Food sovereignty can transform local, national and regional markets to support countries’ domestic economies and allow us to create wealth, both in production and knowledge.
Last year marked 30 years since the Bhopal disaster in India, a huge explosion at a pesticide plant that killed thousands of nearby residents and injured hundreds of thousands more.
I live in Santa Cruz, one of the capitals of the sustainable farming movement. It houses an organic-certifying agency, scores of non-profits that support sustainable agriculture, acres of organic production and one of the nation’s foremost organic research centers at the University of California, Santa Cruz.
Thanksgiving. More than any other, this holiday is about food — how it brings us together, the magic of the harvest and appreciation for the many hands that bring bounty to our table. And this year, I'm feeling especially hopeful about the future of food.
The California State Beekeepers Association was buzzing about pesticides at their annual convention in Sacramento last week. And with good reason.
Just days before, EPA took the rare step of banning a bee-toxic insecticide. For an agency that has been really slow to take meaningful bee-protective action, dragging out both scientific analysis and much needed policy shifts, this was a very welcome move.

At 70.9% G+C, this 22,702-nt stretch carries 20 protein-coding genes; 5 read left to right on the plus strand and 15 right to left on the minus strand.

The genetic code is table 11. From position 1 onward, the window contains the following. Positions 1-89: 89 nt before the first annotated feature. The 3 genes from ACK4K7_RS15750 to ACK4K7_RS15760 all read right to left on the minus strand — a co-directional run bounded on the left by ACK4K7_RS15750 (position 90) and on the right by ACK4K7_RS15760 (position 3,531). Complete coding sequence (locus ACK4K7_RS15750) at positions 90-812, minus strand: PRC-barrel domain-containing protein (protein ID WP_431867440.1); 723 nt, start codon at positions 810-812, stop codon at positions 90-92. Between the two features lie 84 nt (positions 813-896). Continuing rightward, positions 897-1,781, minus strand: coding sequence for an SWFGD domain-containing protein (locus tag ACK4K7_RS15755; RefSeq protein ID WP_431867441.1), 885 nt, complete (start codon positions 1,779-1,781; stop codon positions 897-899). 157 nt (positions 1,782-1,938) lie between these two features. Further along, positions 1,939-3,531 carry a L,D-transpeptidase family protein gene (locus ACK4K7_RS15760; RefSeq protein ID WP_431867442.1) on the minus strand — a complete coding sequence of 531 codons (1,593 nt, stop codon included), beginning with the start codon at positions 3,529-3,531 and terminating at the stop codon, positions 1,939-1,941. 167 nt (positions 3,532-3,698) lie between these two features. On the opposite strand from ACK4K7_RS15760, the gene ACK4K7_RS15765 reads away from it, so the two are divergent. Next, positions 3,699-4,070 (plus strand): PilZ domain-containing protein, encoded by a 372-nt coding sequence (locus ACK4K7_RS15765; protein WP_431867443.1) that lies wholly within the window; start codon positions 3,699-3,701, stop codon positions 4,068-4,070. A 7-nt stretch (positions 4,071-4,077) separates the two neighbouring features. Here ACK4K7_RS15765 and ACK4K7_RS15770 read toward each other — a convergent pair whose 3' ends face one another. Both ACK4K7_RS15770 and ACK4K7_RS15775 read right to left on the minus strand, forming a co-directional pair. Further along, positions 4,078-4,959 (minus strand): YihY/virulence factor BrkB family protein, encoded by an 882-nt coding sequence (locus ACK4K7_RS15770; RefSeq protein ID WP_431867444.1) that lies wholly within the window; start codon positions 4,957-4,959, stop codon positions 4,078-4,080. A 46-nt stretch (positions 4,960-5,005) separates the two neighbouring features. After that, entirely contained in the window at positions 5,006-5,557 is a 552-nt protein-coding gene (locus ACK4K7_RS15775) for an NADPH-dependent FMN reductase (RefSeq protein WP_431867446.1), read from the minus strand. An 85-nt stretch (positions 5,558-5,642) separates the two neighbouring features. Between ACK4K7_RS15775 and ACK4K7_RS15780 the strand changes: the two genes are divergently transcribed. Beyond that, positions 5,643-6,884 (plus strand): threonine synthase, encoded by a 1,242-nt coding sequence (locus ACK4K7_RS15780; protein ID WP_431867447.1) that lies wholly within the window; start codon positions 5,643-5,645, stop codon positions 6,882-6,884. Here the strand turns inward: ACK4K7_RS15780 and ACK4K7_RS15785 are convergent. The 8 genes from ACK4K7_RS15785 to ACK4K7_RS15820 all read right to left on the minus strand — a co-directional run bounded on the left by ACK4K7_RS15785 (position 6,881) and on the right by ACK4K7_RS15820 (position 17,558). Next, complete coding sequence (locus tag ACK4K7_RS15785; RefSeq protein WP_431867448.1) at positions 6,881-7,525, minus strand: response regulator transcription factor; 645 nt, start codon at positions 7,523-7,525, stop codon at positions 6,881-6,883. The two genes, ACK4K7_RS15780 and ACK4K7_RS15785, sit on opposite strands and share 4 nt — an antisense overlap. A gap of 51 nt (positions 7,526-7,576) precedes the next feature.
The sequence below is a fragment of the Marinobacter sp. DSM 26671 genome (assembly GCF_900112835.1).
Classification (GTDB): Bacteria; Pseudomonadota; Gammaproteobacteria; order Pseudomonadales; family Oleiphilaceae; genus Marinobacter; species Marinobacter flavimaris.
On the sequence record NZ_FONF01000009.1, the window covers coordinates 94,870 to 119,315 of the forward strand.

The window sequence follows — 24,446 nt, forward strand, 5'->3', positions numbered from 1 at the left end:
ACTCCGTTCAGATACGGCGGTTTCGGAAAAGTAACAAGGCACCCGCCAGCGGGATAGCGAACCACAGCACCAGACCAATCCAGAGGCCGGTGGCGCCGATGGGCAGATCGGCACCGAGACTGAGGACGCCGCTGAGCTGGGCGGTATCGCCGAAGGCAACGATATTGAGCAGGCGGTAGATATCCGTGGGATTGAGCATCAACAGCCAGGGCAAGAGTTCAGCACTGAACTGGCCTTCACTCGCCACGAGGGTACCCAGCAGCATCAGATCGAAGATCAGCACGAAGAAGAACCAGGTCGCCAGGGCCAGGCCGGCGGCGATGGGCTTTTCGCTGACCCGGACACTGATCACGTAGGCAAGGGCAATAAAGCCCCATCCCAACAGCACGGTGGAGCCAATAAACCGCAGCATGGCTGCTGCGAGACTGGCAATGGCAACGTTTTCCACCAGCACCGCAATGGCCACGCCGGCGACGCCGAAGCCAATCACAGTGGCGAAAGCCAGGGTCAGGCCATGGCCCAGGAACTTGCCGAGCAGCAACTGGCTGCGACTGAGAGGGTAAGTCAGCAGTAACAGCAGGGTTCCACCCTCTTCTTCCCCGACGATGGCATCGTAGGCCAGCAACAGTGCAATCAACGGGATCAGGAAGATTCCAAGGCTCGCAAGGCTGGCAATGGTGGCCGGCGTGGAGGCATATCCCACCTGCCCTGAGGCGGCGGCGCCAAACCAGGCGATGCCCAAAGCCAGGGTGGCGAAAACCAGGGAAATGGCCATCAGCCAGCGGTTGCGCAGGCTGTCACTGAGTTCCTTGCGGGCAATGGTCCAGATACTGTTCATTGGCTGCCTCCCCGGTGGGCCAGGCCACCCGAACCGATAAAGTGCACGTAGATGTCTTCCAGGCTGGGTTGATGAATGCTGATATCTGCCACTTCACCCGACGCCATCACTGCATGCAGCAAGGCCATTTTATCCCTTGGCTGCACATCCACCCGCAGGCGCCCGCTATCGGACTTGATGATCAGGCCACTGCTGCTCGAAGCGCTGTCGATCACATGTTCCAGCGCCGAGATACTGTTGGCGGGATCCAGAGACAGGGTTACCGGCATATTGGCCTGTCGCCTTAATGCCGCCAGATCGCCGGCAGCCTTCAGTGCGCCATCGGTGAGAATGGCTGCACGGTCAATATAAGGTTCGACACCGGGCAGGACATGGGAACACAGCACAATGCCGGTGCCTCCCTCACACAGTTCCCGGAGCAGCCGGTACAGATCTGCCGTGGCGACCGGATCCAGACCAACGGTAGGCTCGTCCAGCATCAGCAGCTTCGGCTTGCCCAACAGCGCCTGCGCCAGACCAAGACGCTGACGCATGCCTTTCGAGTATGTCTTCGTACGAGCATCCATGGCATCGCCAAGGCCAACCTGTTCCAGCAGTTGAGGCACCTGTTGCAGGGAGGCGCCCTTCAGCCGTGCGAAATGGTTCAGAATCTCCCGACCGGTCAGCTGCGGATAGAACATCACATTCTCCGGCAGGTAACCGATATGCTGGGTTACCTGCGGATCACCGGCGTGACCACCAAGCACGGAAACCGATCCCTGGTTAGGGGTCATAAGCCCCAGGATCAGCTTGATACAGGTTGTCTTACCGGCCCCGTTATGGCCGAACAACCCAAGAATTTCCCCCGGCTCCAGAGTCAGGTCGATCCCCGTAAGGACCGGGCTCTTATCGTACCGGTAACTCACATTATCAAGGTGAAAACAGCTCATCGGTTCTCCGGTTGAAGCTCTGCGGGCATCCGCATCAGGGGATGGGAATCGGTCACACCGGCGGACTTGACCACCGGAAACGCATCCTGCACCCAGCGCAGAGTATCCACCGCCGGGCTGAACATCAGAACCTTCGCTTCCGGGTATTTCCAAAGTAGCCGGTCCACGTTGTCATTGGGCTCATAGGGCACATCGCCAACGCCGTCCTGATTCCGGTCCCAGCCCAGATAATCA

This week, federal agencies are accepting input on how the rules governing genetically engineered (GE) crops should be updated. The expansion of GE crops in the last 20 years has brought hundreds of millions of additional pounds of pesticides into U.S. fields, along with the development of herbicide-resistant "superweeds" and other problems for farmers.
From an interview with Mariama Sonko. Women peasant organizations are leading the movement for seed and food sovereignty. We should eat what we produce and produce what we eat.
It took a court order and a virtual avalanche of scientific evidence, but federal pesticide regulators finally did the right thing. Late last week, the Environmental Protection Agency (EPA) announced plans to put a stop to agricultural uses of chlorpyrifos. Yes!!
Earlier this week, a top researcher for the U.S. Department of Agriculture (USDA) filed a complaint alleging that the agency retaliated against him for his research on bee-harming neonicotinoid pesticides — and for blowing the whistle on USDA interference with his research.